Delaying youth substance-use initiation: A cluster randomized controlled trial of complementary youth and parenting interventions

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17 Scopus citations


Objective: The parenting intervention Familias: Preparando la Nueva Generación (FPNG), was developed using community-based participatory research in primarily immigrant Latino communities. FPNG was designed to complement the efficacious classroom-based substance-use prevention program keepin’ it REAL (kiR). This study tests whether using FPNG in combination with kiR delays the initiation of alcohol and cigarette use over an 18-month period among a sample of predominantly Mexican-heritage 7th grade youth (N = 358, M age = 12 years) beyond the effects of the classroom intervention alone and control conditions. Method: In a completed cluster-randomized controlled trial, 9 schools were evenly randomized into 3 conditions: Parent and youth (n = 118 youth); youth-only (n = 136 youth), or control (n = 139 youth). All participants and facilitators were aware of group assignment and the receipt of an intervention. Logistic regression models using the maximum likelihood estimator assessed whether kiR (10 weeks) concurrently delivered with FPNG (8 weeks) delays substance use among 7th grade adolescents. Results: We found no significant effects by condition immediately following the intervention. However, at the 1 year post intervention follow up, compared with students who received kiR only, adolescents in the FPNG + kiR condition who had never tried alcohol or cigarettes at baseline were less likely to have tried either alcohol (odds ratio [OR] =.43, 95% CI [.21,.88], p <.05) or cigarettes (OR =.39, 95% CI [.19,.84], p <.05). Conclusions: Engaging primarily monolingual Spanish-speaking parents in a parenting intervention boosts the effects of a school-based youth intervention in delaying substance-use initiation.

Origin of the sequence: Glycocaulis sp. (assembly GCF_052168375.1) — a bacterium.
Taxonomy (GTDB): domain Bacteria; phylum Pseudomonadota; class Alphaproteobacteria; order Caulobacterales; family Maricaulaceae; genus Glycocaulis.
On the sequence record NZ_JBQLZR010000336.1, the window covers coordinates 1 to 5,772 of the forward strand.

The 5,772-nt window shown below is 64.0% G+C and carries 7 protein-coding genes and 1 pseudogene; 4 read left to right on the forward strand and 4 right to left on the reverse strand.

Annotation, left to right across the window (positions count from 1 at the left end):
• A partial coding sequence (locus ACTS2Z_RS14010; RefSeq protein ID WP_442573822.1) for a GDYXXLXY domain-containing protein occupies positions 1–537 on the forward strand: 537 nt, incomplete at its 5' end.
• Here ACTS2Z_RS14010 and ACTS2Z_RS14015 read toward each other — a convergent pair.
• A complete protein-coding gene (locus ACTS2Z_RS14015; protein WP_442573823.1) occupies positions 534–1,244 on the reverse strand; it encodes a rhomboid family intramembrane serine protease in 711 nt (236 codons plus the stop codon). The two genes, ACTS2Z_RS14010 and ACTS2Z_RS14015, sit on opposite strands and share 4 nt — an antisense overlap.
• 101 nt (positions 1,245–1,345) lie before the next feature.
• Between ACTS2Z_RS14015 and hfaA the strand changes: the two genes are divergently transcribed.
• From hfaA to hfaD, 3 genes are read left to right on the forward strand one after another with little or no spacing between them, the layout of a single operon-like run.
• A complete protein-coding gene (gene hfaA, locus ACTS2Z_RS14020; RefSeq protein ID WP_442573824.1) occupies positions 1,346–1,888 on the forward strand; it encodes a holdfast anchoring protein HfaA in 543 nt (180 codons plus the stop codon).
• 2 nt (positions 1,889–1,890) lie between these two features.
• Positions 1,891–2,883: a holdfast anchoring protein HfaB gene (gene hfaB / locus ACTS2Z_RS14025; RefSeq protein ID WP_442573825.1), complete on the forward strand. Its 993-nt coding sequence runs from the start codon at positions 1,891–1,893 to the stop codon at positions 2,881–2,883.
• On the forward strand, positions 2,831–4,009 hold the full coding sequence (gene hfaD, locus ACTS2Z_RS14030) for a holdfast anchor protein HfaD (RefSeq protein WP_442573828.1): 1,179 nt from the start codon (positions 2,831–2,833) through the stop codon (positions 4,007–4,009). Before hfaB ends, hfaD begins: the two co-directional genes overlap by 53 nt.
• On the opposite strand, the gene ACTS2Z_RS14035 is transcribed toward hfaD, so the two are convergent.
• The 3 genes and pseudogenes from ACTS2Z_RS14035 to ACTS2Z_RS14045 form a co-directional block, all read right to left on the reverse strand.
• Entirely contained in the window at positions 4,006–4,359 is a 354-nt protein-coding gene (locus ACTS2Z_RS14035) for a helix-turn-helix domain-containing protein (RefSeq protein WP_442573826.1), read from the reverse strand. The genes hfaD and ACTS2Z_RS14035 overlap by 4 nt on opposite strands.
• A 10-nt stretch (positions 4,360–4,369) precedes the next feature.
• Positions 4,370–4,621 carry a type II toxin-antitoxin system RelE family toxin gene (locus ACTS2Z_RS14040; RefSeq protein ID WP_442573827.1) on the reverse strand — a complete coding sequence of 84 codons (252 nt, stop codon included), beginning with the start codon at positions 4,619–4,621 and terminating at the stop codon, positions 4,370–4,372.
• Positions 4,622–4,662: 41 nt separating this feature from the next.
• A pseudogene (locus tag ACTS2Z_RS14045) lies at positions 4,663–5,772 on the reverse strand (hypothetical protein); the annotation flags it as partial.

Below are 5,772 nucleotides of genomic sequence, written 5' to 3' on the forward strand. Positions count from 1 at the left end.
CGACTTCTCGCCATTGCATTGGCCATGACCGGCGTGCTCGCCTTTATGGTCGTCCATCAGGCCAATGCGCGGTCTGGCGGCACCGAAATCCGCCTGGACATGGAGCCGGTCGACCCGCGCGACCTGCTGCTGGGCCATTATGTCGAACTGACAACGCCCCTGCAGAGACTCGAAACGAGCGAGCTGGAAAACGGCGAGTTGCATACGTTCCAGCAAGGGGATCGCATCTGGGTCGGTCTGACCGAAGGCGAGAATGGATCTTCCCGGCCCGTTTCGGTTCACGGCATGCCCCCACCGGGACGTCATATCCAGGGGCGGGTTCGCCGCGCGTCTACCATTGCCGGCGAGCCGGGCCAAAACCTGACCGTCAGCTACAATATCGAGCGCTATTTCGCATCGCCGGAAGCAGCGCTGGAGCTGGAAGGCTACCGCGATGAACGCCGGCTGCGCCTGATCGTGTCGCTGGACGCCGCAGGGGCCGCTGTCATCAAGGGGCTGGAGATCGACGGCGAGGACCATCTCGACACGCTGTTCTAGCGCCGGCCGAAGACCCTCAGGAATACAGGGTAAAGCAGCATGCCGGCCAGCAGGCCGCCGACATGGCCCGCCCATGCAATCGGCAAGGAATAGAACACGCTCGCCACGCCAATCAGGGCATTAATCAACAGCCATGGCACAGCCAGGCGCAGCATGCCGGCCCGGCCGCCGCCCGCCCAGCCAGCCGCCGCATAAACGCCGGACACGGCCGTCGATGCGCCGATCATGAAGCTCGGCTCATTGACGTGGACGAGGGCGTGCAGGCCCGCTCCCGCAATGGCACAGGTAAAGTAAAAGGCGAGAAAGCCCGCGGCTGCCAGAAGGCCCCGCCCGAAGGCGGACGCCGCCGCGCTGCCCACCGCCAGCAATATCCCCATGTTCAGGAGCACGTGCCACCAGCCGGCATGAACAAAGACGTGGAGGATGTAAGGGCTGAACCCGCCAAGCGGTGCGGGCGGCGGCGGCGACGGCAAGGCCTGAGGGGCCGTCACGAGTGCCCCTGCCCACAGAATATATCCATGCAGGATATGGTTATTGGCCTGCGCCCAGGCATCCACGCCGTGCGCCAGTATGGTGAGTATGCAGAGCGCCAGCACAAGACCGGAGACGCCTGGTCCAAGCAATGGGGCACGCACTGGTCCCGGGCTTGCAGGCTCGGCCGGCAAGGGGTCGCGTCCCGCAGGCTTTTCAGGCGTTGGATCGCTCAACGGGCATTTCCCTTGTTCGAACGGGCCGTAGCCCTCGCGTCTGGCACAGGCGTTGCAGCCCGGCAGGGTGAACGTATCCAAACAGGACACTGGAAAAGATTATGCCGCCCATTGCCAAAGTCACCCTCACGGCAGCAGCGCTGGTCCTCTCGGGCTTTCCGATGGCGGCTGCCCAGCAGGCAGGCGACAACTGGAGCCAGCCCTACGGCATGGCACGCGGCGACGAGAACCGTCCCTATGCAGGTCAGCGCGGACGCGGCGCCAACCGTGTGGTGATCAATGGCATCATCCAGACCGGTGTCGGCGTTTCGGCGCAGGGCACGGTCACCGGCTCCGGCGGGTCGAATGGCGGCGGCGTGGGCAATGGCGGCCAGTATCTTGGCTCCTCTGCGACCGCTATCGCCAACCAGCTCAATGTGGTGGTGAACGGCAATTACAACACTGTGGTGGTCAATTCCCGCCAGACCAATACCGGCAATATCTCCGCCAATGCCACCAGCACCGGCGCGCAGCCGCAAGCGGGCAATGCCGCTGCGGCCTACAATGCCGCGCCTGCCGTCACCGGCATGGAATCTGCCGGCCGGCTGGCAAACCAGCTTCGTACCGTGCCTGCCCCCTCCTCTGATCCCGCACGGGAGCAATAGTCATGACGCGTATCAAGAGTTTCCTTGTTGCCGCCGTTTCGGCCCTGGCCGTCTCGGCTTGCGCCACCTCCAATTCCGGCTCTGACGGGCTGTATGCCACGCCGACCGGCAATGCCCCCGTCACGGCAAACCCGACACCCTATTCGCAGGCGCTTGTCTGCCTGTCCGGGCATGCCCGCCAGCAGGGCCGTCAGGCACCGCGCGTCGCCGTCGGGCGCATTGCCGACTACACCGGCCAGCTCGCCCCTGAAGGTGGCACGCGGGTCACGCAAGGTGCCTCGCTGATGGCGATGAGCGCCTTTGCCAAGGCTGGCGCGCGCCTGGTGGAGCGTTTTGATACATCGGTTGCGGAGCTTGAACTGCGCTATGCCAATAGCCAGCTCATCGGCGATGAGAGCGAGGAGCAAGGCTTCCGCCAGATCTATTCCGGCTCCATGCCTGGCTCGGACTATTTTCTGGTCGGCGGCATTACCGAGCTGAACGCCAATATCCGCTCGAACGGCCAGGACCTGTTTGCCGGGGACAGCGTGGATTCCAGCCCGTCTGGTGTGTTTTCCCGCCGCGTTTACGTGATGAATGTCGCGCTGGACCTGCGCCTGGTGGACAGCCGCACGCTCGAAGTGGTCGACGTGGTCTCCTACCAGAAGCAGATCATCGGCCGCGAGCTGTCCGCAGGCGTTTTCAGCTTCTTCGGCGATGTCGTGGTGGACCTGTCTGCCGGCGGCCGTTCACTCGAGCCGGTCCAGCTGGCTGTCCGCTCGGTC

Original languageEnglish (US)
Pages (from-to)177-200
Number of pages24
JournalJournal of the Society for Social Work and Research
Issue number1
StatePublished - Jan 27 2015


  • Adolescence
  • Alcohol use
  • Cigarette use
  • Community based participatory research
  • Latino
  • Mexican heritage
  • Prevention
  • School-based

ASJC Scopus subject areas

  • Social Sciences (miscellaneous)
  • Sociology and Political Science


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